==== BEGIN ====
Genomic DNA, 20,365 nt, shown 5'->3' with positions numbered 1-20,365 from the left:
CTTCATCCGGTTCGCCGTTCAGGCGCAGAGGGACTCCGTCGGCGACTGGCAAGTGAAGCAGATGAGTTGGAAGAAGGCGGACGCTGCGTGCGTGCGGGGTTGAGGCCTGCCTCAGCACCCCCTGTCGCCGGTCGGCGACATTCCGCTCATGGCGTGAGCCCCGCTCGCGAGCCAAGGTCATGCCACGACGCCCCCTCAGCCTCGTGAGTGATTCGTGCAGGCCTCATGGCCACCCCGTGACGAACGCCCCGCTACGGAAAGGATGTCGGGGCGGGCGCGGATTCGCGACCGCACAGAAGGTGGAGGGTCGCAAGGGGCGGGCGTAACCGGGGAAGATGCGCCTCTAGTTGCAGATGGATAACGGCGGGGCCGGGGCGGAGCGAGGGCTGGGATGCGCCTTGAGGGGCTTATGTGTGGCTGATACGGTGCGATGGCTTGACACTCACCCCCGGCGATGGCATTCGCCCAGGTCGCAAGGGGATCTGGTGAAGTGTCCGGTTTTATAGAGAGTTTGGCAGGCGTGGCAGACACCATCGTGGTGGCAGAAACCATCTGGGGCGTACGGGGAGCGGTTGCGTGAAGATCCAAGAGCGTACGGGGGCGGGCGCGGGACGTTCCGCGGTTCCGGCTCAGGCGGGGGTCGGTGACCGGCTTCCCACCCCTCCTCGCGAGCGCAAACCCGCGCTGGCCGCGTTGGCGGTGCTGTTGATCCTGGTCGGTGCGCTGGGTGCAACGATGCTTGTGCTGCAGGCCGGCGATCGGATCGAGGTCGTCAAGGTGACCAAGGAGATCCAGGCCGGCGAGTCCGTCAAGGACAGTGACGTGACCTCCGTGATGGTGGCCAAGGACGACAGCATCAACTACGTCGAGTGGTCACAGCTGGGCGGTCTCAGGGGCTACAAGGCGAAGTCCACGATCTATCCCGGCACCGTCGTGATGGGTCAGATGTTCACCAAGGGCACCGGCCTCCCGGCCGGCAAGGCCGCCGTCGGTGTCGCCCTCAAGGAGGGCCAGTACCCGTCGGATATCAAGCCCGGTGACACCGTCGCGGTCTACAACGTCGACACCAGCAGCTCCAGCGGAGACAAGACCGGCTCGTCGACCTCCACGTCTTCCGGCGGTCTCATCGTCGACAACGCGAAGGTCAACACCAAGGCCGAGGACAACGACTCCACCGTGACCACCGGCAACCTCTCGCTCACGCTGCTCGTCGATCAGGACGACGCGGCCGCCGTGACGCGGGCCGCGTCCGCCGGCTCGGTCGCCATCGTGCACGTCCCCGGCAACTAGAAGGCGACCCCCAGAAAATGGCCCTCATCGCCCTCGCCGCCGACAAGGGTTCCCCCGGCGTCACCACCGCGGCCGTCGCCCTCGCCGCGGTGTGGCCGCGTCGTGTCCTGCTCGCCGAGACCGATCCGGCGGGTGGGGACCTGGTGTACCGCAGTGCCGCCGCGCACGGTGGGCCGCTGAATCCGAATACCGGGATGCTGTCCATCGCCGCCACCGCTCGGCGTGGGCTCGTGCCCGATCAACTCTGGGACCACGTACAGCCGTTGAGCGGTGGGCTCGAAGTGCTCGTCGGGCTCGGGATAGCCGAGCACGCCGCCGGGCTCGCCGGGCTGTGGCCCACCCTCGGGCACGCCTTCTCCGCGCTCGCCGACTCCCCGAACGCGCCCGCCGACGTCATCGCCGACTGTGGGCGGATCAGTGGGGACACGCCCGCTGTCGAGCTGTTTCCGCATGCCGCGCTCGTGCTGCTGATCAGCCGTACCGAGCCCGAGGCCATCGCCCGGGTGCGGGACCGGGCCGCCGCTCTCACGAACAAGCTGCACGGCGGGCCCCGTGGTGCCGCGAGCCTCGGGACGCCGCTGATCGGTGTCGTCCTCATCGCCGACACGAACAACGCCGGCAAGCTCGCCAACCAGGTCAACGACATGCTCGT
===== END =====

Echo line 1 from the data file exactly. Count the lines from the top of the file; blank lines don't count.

Genomic DNA, 20,365 nt, shown 5'->3' with positions numbered 1-20,365 from the left: